Camping in the Vastness of Grand Staircase-Escalante National Monument, Utah

Grand Staircase-Escalante National Monument is an absolute wonderland of desert beauty, slot canyons, arches, wildlife, and complete and total nothing-ness. And I barely even scratched the surface here. This place is beyond beautiful, from the drive in on Highway 12 to driving through the monument on rough dirt roads. Through cow pastures and unparalleled Southern Utah beauty.

Looking north over the southern Utah desert.
There’s cows everywhere in certain parts of Escalante!

I had heard of this place for the first time some years ago, I’m sure, but had forgotten all about it until my trip to Southern Utah in October of 2020 with my sister. We were visiting three National Parks in Utah, two of which are near the vastness of the monument, which I’ll shorten to Escalante or GSENM for the remainder of the blog (don’t get it confused with the town of the same name!).

She and I were planning some activities in Bryce after abandoning Zion, and came upon the National Monument. Long story short, we realized this was a massive area covering thousands and thousands of miles. We quickly decided that this area was worth visiting another time, and we should stick to our plan of doing some National Park hikes. Well, the time to visit came at the end of May, and me, Mercedes, and two other friends, Abby and Liam, packed up a 4WD, high-clearance vehicle, and headed four hours south to GSENM.

Our rig for the trip!

Day 1 in Grand Staircase-Escalante National Monument

We had a couple potential routes planned out for this trip, figuring we would decide once we got on the road. We popped into Bryce Canyon quickly because it had come to our attention that Liam had never been, Mercedes had only been once for a partial day with me in September 2020, and Abby had last been there a number of years ago. It was fun to see their reactions, since Bryce has been my most visited park since moving to Utah (it’s tied with Grand Teton – three times each so far). I got to be tour guide here! Woohoo!

Liam taking his first real view in at Bryce Canyon National Park. Abby stands next to him!
Happy to be here in a beautiful place. Bryce Canyon is awesome!

We toured around on the Rim Trail for a little (find that trail guide right here!) before Liam dipped out for a run. Abby, Mercedes and I did part of one of the cool hikes here. We started down the Navajo Loop be way of Wall Street, and it was pretty stunning. I hadn’t actually been down this part of Bryce before, so it was a first for everyone.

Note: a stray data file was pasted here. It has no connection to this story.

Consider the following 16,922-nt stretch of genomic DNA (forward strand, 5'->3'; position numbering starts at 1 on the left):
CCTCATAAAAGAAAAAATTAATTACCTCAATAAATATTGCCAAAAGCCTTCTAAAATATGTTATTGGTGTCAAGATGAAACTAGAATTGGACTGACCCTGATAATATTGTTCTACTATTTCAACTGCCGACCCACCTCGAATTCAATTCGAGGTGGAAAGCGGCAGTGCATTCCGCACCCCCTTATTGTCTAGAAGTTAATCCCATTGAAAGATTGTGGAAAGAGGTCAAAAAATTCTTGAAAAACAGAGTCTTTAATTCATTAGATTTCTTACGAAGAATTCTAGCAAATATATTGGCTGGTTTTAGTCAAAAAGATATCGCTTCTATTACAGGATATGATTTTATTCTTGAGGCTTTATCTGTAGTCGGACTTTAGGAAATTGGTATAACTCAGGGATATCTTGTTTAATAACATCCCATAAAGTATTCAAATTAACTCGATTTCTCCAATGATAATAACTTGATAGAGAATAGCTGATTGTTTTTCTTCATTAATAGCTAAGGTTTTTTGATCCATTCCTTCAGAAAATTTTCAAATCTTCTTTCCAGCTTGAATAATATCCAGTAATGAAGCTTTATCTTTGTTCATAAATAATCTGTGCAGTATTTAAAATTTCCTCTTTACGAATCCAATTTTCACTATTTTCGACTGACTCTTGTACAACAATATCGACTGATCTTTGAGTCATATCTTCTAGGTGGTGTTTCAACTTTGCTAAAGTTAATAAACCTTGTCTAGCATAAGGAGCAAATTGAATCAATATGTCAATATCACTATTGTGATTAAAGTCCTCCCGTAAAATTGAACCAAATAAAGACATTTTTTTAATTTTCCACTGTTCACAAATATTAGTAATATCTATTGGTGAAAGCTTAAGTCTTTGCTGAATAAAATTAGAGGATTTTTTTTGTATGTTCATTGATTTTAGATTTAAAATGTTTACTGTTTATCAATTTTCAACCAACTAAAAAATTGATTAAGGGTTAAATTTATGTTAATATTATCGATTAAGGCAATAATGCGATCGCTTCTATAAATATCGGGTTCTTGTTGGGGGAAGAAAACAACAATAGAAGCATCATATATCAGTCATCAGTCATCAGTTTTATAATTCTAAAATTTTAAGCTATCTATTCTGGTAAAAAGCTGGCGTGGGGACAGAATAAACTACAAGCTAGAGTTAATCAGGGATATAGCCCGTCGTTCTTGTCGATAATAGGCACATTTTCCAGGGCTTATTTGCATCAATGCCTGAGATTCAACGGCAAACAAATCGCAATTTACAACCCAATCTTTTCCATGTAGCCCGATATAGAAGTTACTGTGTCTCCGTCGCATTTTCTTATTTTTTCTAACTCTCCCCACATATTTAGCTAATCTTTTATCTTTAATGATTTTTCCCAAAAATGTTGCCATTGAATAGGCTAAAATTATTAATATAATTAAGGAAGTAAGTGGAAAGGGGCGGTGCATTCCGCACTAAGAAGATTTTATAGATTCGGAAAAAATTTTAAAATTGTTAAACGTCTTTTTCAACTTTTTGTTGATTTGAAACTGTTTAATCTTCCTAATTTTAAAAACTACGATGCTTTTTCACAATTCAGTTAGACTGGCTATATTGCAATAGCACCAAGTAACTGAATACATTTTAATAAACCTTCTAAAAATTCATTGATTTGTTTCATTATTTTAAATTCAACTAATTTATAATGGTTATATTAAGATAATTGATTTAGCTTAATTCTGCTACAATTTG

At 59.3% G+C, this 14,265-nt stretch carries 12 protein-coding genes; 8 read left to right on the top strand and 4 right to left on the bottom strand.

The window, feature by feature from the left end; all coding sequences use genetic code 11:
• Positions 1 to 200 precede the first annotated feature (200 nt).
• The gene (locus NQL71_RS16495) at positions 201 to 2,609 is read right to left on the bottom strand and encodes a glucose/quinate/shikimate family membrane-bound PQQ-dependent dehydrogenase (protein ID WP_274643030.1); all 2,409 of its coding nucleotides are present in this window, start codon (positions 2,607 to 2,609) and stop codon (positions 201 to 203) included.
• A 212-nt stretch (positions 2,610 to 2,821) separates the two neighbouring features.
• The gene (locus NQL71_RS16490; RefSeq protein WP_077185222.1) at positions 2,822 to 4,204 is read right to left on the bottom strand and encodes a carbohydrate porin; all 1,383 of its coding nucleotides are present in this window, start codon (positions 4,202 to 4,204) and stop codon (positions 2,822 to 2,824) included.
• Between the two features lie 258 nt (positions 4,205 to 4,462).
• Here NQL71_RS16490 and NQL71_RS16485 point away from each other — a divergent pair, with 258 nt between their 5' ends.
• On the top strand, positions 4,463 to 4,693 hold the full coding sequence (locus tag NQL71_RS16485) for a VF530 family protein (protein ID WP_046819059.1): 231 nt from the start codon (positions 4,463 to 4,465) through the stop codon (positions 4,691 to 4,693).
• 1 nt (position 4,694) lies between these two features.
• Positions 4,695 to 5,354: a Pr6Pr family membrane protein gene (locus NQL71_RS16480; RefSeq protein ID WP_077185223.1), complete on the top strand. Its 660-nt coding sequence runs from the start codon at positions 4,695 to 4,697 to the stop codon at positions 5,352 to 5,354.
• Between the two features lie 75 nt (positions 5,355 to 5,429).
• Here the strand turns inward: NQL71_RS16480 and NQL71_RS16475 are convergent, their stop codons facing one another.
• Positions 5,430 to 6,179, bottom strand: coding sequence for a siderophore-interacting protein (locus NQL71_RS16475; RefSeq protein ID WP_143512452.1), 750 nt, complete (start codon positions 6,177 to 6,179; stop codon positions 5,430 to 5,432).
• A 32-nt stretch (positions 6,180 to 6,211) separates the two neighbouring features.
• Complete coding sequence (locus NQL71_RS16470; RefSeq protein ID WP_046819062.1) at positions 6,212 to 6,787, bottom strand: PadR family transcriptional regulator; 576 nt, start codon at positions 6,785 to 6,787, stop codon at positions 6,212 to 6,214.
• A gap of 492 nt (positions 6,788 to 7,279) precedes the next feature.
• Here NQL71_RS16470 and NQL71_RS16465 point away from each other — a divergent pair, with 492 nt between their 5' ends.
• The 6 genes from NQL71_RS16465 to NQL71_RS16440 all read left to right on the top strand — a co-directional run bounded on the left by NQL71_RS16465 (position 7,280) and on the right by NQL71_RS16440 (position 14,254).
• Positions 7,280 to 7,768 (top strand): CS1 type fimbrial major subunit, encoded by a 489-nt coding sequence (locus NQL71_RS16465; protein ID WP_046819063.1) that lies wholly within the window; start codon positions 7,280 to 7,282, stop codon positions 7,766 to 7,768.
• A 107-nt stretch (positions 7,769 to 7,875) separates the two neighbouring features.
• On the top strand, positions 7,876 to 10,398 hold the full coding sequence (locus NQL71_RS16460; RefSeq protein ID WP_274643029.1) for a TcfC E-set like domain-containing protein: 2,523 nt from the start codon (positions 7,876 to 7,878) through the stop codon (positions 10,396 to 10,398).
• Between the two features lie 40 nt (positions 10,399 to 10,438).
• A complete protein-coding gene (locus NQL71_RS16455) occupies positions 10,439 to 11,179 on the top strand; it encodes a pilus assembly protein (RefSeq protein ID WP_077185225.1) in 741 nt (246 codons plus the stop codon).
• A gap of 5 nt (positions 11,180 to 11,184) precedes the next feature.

The glorious, majestic tall canyon walls within Bryce Canyon. Beauty in all forms!

After we hiked, Abby, Mercedes and I ate lunch in the park at one of the picnic areas. We regrouped and headed down to our destination, which was near Cannonville and Kodachrome Basin State Park. Driving down from Bryce is quite beautiful – the views are pretty darn unbeatable. We located Kodachrome, and continued on Cottonwood Canyon Road, into Grand Staircase-Escalante National Monument. The dirt road has some bumps and rises in it, but with a Rav4, all was good to cruise at a comfortable speed.

Escalante, at last.

We pulled off the main road onto a side road a little ways into the park, and started foraging for camping spots. For the most part, if you’re going to be bike-packing, car camping, RV camping, or another form of dispersed camping, you’re supposed to camp in “designated sites”. These sites are pretty clearly marked, and usually have a stone or rock fire ring. There are plenty of little roads to turn out on and in theory, you could park wherever you wanted.

However, to minimize your impact and follow the “Leave No Trace” policy, it’s best to use an already established campsite. They’re free, and as we found out, some of them can have a pretty spectacular view.

The view from our campsite for 3 nights. How spectacular is this?

Lucky for us, we found an absolutely incredible spot to camp. I seriously could not have planned it any better if I tried! It was well off the beaten path, and had an incredible view overlooking the outskirts of Escalante and Kodachrome way off into the distance. We were completely secluded, and probably about 500ft from the next possible habitable campsite. It was a darn good find. Our night consisted of setting up camp and planning out our first full day for the next morning.

Oh, and s’mores. Lot’s of s’mores!

The absolute beauty of the setting sun and a warm fire in a cold desert.